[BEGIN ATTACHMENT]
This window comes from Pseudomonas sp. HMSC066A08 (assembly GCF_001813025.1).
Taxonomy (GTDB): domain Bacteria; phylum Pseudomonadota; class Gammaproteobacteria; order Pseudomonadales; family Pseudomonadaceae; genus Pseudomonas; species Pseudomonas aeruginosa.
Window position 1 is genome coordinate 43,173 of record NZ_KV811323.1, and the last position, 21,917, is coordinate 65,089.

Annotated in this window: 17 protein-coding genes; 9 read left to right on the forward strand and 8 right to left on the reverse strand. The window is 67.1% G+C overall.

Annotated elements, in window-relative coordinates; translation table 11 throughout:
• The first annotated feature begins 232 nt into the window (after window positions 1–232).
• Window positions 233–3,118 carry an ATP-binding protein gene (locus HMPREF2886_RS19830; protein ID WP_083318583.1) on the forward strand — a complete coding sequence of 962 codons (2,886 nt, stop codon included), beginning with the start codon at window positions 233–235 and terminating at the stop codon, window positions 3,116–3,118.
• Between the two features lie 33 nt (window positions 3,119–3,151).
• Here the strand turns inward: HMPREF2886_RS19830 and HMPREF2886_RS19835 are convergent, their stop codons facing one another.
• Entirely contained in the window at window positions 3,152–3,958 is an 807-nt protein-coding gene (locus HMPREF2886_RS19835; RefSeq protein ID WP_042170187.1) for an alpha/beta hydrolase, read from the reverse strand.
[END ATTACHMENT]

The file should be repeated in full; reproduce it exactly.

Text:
This window comes from Pseudomonas sp. HMSC066A08 (assembly GCF_001813025.1).
Taxonomy (GTDB): domain Bacteria; phylum Pseudomonadota; class Gammaproteobacteria; order Pseudomonadales; family Pseudomonadaceae; genus Pseudomonas; species Pseudomonas aeruginosa.
Window position 1 is genome coordinate 43,173 of record NZ_KV811323.1, and the last position, 21,917, is coordinate 65,089.

Annotated in this window: 17 protein-coding genes; 9 read left to right on the forward strand and 8 right to left on the reverse strand. The window is 67.1% G+C overall.

Annotated elements, in window-relative coordinates; translation table 11 throughout:
• The first annotated feature begins 232 nt into the window (after window positions 1–232).
• Window positions 233–3,118 carry an ATP-binding protein gene (locus HMPREF2886_RS19830; protein ID WP_083318583.1) on the forward strand — a complete coding sequence of 962 codons (2,886 nt, stop codon included), beginning with the start codon at window positions 233–235 and terminating at the stop codon, window positions 3,116–3,118.
• Between the two features lie 33 nt (window positions 3,119–3,151).
• Here the strand turns inward: HMPREF2886_RS19830 and HMPREF2886_RS19835 are convergent, their stop codons facing one another.
• Entirely contained in the window at window positions 3,152–3,958 is an 807-nt protein-coding gene (locus HMPREF2886_RS19835; RefSeq protein ID WP_042170187.1) for an alpha/beta hydrolase, read from the reverse strand.